Well, I could do that call from there, but I don't.
The lock is static because the resource to be protected is - behind some wrapping - a serial port. I.e. hardware which is shared by all the commands to be sent over that port.
The issue has to do with the fact that R# can't guarantee that you're using _SomeMember inside a synchronized object. In your derived class, you could call Step5 without going through the DoSomething route so R# is doing its best to warn you that you MAY have issues, not that you do have issues.
Sorry to come back here for this, but I have a short question regarding ReSharper (I'm thinking about to buy it).
Does ReSharper warns me in case I do use IDisposable classes without proper using of using or try/catch?
Thank you in advance.
If you're looking for a C# library that means the finger print scanner would have to be connected to the web server. That's probably not going to happen. ALL ASP.NET/MVC code runs entirely on the server, not the client.
I am running this from one domain and against a different domain. The process is incredibly slow and I'm wondering how I can speed my code up so that instead of it taking 20 minutes, it will only take 1 minute.
I have noticed that every once in a while it will only take 1 minute and I'm wondering if I need to point it to a specific DC in the domain I am looking through or maybe something else?
This doesn't make a lot of sense. Are you getting all of the group memberships of a specified user or are you getting all of the group memberships of a list of users who are members of a specified group, or what?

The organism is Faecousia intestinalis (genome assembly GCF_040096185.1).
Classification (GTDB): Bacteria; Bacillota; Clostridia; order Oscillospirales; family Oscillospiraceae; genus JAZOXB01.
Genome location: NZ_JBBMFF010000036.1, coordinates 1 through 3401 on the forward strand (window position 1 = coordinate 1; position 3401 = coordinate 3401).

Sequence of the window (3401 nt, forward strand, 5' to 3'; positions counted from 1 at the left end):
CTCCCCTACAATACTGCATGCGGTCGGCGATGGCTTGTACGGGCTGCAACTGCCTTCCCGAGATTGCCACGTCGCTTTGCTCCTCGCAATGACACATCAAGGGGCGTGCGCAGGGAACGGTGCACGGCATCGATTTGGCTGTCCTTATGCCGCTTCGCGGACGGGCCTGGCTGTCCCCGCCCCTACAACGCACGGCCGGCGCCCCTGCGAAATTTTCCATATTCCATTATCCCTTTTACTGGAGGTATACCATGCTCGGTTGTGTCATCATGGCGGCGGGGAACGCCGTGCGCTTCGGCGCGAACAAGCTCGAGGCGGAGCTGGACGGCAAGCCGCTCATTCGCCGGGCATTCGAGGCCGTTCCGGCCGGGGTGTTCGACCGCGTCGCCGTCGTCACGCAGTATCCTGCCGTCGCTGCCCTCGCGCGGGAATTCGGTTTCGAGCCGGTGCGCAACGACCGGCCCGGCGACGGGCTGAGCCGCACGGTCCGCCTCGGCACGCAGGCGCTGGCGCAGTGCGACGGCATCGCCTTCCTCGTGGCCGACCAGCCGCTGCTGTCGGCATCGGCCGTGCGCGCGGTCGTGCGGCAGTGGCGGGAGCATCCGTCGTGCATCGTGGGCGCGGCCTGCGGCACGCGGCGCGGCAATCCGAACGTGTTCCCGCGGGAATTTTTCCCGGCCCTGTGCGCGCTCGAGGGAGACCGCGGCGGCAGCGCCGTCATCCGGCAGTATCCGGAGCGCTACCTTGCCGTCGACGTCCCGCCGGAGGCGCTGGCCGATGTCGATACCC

You never spelled out exactly what this code is supposed to be doing.
There is a starting parent group, and I'm starting with the parent and enumerating through all of the child groups of that parent and every group that is a member of the child groups that are found. At my organization, there may be a nested hierarchy of 12 groups or more and unfortunately there may be some of the same groups nested in other groups as the local admin qualification is to have a pulse.
If you are making a request to the domain controller for every group at every level, you're going through an expensive operation, every single time. Just because you're code hits one domain controller for one request does not mean that the same domain controller is going to service all subsequent requests. You could be throwing requests all over the network without knowing it.
Now, each request is expensive so it would be better to make them once and then cache the result. Create a Dictionary to cache the objects returned. When you make a request for a group, lookup the group name in the cache to see if it's there first. If not, go to the directory to get it and cache it for use next time around. Whenever you go get a list of groups, add them to the cache if needed.
They don't really work together, do they? Either we create it or you do: us giving you a program is not "you creating" it.
In the first case, no. We are not a "code to order" service.
In the second case, we expect you to try and do it yourself: then you can ask if you get stuck. Just going "give me the code" is not going to get you helped much...if at all.
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Last Visit: 31-Dec-99 18:00 Last Update: 28-Aug-16 7:50